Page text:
The Marrs ran heavily to lightkeeping.  Besides Jeruel and his son Wolcott, Jeruel's son Clarence and Preston were lightkeepers at Pemaquid and Cuckolds.  Clarence, Preston, and Wolcott Marr had a brother-in-law, Sidney Pinkham (great-uncle of Ethelyn Giles), who was lightkeeper at Seguin; Sidney's father Ephraim Pinkham had briefly been lightkeeper at Hendricks Head in the mid-1850's.  It should also be remembered that Southport was a very marine-oriented town.  If the men weren't running lighthouses, they were fishing or coasting.  Things of the water were of paramount importance, and Southport had a reputation as the home of the highest-earning fishermen in Maine in the late 1800's.  There wouldn't have been much that they missed.

 

Cecil Pierce and Albert Orne

        Cecil Pierce, born 1906 and associated in people's minds with Southport history, never heard the story, though his family had been involved in lightkeeping.  Cecil's grandfather, Albert Orne (1850-1938), was often employed at lighthouses, and Orne's grandfather had run the Hendricks Head Light earlier in the nineteenth century.  Many years ago I took down some remarks Cecil made about his grandfather.  "His livelihood for thirty years was as a maintenance man for lighthouses.  He traveled up and down the coast of Maine doing carpenter and slip work the four months of the year that the weather allowed.  The winter storms would stave things all to pieces, such as the head houses where the winches were.  Just the transportation was a job in itself made more awkward by his wooden toolbox which took two men to lift it.  [It was later lost in the 1940's Goudy & Stevens fire when Clayton Orne worked there.]  In order to get to Sequin, for instance, he would have to hire a man and horse to get his toolbox to the steamboat landing, steam to Bath, take another steamer to Popham, and hire an idle dory to row him to the island.  When he retired, he was the first man to draw a pension in town, outside of Civil War veterans.  Although he probably made no more than thirty-five cents an hour top pay, he had a sizeable sum accumulated at the time of his death, even though he'd fallen into the hands of traveling stock market brokers."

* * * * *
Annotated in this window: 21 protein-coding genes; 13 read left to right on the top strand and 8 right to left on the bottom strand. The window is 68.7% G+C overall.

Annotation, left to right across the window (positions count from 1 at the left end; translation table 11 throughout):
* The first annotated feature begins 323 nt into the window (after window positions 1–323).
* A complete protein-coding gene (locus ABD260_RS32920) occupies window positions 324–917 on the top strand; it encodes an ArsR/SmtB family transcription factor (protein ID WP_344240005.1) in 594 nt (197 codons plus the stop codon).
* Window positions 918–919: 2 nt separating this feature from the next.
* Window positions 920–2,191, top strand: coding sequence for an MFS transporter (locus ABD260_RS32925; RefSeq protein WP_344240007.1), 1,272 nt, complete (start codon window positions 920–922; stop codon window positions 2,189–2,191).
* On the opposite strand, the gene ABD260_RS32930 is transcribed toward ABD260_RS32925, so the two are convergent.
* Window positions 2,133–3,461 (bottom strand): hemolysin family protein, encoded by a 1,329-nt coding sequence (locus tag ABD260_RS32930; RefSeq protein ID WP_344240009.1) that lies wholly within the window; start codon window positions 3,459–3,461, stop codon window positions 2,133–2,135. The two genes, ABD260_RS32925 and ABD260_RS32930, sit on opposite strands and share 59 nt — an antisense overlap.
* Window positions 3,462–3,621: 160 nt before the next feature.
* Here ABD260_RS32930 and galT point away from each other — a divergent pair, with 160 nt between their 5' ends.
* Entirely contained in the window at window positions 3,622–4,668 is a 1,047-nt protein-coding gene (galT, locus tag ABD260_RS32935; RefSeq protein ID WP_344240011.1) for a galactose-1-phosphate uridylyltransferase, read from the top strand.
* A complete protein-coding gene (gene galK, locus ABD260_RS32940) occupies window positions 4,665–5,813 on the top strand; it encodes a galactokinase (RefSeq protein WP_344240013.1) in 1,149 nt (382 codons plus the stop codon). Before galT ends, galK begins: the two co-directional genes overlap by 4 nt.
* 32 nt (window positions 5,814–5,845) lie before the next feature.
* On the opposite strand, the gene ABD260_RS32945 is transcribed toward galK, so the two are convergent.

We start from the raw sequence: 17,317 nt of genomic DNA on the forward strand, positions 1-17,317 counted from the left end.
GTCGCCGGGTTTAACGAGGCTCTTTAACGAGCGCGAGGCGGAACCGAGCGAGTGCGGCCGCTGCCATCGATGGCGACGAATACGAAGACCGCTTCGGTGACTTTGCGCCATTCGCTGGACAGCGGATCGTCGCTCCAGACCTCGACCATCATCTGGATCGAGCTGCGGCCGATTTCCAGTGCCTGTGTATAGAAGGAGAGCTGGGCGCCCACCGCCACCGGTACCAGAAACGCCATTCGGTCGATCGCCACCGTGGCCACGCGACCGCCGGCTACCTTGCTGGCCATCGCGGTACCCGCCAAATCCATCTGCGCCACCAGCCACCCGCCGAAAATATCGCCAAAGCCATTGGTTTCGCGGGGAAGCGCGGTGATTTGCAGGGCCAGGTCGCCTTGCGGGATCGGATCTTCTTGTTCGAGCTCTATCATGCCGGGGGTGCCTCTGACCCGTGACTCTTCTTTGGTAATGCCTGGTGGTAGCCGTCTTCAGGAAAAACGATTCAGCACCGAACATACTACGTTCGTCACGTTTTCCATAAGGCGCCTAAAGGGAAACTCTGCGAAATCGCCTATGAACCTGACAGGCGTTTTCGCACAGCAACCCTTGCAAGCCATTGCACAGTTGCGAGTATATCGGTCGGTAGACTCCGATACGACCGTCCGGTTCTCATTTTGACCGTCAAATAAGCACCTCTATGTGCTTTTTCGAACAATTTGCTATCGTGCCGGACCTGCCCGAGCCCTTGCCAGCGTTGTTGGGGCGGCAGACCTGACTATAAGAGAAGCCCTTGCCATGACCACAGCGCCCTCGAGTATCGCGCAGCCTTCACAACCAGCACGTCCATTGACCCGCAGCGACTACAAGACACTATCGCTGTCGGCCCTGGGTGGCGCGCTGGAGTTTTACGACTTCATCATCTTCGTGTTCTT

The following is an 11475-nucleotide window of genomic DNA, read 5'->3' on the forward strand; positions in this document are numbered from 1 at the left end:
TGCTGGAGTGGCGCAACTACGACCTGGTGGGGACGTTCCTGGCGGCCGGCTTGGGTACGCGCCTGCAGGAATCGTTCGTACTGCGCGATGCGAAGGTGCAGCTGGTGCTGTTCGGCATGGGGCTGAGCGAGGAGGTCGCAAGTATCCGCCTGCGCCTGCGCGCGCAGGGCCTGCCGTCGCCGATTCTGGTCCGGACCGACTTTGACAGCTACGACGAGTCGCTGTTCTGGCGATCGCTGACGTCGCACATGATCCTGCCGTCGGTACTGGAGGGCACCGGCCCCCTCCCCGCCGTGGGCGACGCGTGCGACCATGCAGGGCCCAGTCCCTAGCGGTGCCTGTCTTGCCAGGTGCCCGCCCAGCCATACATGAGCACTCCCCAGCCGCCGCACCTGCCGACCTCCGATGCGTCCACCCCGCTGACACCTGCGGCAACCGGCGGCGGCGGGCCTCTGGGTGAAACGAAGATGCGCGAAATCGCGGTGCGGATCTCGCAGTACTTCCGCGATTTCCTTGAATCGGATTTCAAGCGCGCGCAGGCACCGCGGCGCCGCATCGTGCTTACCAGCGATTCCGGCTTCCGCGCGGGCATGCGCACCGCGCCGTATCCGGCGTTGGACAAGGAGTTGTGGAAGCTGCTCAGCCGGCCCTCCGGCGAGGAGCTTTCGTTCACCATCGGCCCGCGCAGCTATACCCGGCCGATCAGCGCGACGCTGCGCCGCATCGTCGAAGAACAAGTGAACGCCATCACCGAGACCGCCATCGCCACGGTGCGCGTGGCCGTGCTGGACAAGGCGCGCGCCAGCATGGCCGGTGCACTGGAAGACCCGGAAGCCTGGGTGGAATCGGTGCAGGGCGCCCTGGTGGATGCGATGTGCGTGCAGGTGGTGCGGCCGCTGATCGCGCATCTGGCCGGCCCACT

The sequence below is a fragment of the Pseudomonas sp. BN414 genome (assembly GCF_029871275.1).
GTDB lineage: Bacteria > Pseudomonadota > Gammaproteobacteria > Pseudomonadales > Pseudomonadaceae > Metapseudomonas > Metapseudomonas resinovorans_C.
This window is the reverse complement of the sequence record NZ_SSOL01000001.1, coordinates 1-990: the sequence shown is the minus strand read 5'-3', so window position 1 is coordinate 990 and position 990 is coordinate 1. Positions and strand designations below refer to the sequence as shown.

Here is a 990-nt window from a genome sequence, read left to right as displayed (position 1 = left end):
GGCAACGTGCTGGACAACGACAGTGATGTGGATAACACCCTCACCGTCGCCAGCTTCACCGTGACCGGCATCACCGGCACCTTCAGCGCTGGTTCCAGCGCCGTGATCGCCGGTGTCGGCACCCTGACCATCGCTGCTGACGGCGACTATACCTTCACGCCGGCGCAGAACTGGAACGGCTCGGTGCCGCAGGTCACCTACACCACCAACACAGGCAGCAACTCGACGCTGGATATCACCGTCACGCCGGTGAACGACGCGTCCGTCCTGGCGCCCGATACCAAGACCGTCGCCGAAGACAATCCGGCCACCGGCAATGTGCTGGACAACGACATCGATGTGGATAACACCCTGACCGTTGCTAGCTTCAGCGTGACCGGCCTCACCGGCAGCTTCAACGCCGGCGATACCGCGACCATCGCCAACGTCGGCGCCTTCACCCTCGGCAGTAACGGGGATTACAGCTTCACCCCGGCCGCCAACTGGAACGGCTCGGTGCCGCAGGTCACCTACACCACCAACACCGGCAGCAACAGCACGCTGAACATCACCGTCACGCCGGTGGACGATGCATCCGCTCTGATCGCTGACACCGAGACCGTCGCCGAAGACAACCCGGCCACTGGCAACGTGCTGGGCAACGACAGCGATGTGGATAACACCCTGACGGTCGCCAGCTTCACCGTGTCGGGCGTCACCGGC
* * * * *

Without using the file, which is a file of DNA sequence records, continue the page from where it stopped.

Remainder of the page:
Royal Luther

        In 1875 Royal Luther was named Superintendent of Lighthouses in the First and Second District, which included Maine and Massachusetts.  He ran the lighthouse service for 53 years, arriving in Southport in 1875 to take charge of rebuilding Hendricks Head Light.  Soon after his arrival, he married Annie Marr, daughter of Nahum Marr and niece of Jeruel Marr.  The Luthers lived principally in Malden, Massachusetts, but summered in Southport, with Royal joining them weekends by steamer.  Surely he, the head of the district, a summer resident, and related by marriage to five local lightkeepers, would have known of this incident.  One of Royal Luther's daughters was Evelyn Luther Pratt, born 1890.  Her daughter, Evelyn Sherman, once said to me, "my mother would have known that girl and she would have told me about her."  The shipwrecked girl would have been Evelyn Pratt's first cousin.

 

        With all those people-lightkeepers, maintenance worker, head of the district, seamen-intimately knowledgeable about sea life, local lighthouses, and wrecks, it is simply unbelievable that such an event could have happened without their knowledge and comment.  It is not the kind of thing you keep to yourself.

 

        Next week:  More on problems with the story, and how the story rose.